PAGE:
This is the time of year when everyone makes those New Years “promises” we all call “resolutions.” It’s a societal ritual. One we all feel compelled to make when we’re out with friends. “Hey, what are your New Years Resolutions?” We’re fearful to say nothing or even worse, “I don’t make/believe in making resolutions.” We become concerned if we say we don’t believe in resolutions we’ll be bombarded with the inevitable questions, eye rolls and head shakes.
You know what I’m talking about. The guilt and often alcohol driven promises which we make to others. Resolutions help reduce the amount of guilt we feel and feel better about many of the poor decisions we have made during the previous year. I Googled “New Years Resolutions” and within 0.34 seconds there were 9,280,000 results. Tell me that isn’t a popular search term! I even found a “New Years Resolution Generator.” Plug in a few terms to describe you and the website will generate resolutions for you. No work involved. One of my favorites was the website which described the New Years Resolutions made by politicians.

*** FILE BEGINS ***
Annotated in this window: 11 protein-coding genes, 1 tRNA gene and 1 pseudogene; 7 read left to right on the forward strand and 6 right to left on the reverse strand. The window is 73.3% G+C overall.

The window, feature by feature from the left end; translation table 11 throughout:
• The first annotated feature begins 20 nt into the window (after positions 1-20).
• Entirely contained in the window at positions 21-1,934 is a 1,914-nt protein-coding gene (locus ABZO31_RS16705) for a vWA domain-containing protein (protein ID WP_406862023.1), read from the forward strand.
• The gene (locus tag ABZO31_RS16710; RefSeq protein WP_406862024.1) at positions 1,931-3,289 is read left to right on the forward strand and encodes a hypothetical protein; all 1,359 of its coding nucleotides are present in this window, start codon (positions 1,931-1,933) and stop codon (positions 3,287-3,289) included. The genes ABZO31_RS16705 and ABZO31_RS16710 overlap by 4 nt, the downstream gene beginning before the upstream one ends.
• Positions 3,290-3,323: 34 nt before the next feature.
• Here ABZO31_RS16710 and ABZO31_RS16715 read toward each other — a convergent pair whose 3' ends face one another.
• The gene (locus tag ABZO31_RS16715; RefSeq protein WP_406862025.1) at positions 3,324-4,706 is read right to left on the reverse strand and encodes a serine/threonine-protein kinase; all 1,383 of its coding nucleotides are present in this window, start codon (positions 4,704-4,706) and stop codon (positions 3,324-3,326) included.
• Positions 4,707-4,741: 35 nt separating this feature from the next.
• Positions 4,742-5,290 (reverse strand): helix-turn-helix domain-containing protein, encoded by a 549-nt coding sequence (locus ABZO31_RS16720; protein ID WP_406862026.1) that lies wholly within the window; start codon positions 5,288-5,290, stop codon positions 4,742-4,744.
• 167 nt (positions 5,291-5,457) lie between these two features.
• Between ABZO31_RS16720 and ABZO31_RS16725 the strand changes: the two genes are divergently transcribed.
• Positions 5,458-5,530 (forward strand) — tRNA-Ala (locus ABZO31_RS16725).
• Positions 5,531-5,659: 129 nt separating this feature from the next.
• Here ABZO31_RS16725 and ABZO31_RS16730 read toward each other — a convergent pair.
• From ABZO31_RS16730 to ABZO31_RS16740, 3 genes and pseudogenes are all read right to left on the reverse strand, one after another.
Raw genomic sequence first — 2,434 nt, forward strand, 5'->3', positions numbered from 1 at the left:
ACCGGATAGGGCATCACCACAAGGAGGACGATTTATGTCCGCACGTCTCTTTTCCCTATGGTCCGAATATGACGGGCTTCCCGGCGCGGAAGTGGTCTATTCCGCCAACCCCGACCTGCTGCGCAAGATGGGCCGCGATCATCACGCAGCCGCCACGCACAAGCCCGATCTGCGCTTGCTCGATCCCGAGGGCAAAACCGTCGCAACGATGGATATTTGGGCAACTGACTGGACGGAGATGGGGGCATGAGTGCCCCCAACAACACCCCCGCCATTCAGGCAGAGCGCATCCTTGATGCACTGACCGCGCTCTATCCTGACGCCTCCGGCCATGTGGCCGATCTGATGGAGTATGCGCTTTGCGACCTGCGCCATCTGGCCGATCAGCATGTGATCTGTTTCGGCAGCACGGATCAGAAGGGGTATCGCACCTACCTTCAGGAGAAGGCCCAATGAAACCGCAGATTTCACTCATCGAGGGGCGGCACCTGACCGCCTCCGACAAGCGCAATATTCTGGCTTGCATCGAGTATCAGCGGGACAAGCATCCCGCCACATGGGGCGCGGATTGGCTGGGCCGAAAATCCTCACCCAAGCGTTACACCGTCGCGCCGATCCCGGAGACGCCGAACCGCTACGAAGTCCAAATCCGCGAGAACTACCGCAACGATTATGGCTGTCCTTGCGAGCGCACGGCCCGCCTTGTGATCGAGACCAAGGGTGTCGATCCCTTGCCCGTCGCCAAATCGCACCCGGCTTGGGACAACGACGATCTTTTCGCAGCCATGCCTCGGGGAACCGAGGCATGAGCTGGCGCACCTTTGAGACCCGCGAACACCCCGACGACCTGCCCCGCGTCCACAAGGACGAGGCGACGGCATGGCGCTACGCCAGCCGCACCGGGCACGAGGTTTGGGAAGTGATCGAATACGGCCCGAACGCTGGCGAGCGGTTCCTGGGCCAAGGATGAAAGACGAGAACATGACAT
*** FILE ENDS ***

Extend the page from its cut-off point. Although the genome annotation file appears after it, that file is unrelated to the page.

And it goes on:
Change is not easy. It takes a tremendous amount of energy and focus. Many of us find it easier to make excuses at which we later sit back and laugh. This is a more socially acceptable way to go about making change. After all, no one really expects us to follow through. That’s what making a resolution now means.
I found this description of one Buddhists approach to making resolutions.
“For Buddhists, New Year’s resolutions should never be difficult to write out, the list of intentions never long: our starting line, our journey, our finish line is our meditation cushion. All of our best life practices, all possible outcomes stem from our time on the cushion. The cushion is our resolution. It is where we begin and where we return, day after day, without fear or expectation of ever crossing a finish line. It is what it is, and we are where we are. And where do we go from here? Back to the cushion. Beyond the cushion is not a journey we worry about; that journey will take very excellent care of itself – but only if we learn our long, silent lessons on the cushion. The cushion is teacher, coach, confidante, consoler, cajoler. We will sit and listen to ourselves without judgment or hope of whiter teeth, a better job, a faster marathon time, less stressful relationships. We will sit and listen to ourselves, and the quality of our lives will depend on one thing and one thing only: how closely we’re listening. It’s 2012: sit without hoping and run without measuring; sit, run, and live right where you are. It’s never over, and you’ve always just begun. On your mark. Get set. Go.”
Any thought I had of anything else to this post has been washed away by what my friend has said. Look within.